Peoples of online video: we are entering the 5th or 6th year of the online-video, but we’ve seen precious few online-video peeps move to television. Sure there was LisaNova and Fred’s movie. And there have been a few shows that failed, and a few more in the works (Annoying Orange)
But this we know. Most YouTube stars shouldn’t and don’t need to move to television to grow their audience or further legitimize themselves. Michael Buckley’s “What The Buck” show would be a lovely segment of some of the otherwise horrendous shows (Web Soup), but YouTube is Buckley’s more natural and independent vehicle.
That being said, there are at least a dozen or so YouTube stars or channels that lend themselves to 22 minute broadcast model, and certainly a bolder and yet safer approach for fledging networks popping out faux reality shows like Wipplewood crap during Huckleberry season (Google it).
Now could Rhett and Link, a duo I’ve long seen as having mainstream appeal, lend their talents to plenty of broadcast shows? Certainly. Is a series about local commercials a good start? Yes. Is it sustainable or fully leveraging their talents? Who knows.
But here’s the key. We need a win. We in the online-video community need to demonstrate a) that our loyalty to the trailblazers transcends the medium, and b) that an independent video creator (or creators) can indeed succeed on TV, which is not going away anymore than radio when TV arrived.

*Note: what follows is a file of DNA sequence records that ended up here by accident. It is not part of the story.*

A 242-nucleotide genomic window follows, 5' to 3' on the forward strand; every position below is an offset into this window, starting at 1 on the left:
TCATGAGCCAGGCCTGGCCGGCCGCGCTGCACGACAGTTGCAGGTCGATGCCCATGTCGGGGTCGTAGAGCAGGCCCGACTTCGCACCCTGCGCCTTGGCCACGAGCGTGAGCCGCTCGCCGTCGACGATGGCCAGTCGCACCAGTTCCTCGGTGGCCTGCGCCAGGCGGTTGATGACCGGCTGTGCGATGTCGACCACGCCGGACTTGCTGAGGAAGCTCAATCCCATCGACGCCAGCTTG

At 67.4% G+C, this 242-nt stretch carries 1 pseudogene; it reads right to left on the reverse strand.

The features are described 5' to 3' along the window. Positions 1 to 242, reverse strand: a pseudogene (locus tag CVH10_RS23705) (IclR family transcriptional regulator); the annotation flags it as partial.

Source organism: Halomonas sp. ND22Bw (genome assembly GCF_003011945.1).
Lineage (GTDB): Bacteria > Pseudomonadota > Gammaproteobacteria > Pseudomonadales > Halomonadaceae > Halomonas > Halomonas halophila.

So check out Rhett and Link’s new show, and spread the word! I haven’t seen it enough to know if Entertainment Weekly’s snubby review has any merit. But I’m eager to see this prove to studios and networks that this new medium is a fertile testing ground for the next generation of television (I think it’s hard to argue that some fresh approaches are needed to counteract the absurd pile-on of sameness).
Rhett & Link: Commercial Kings is
on Hulu now:
What do you think?! I’d tell you what to think if I was on a computer not an iPhone.
Watch it this Friday 10/9c on IFC (and every Friday all summer), or at least turn it on your cable box so the ratings justify further interest in this approach to programming.
Rhett and Link tell me that Unfortunately none of the other episodes will be on Hulu–but they will be on iTunes, Amazon, and XboxLive. So get the damned Roku and let’s mobilize our army! If even 5% of Rhett and Link’s fans (and online-video viewers) engage with the content via TV and iTunes and Amazon, here’s what will happen…
The network folks will take notice. The tech companies will communicate to them that webTV is viable, and that studios can get out of their typical formula because we “trend setters” want and demand more.
Who’s with me?! Can 20 people join me in spreading the word and showing our support by watching, rating, sharing this content? Most TV viewers are too passive, so a very small army of us can wake up the new TV/web hybrid model if we’re loyal and loud.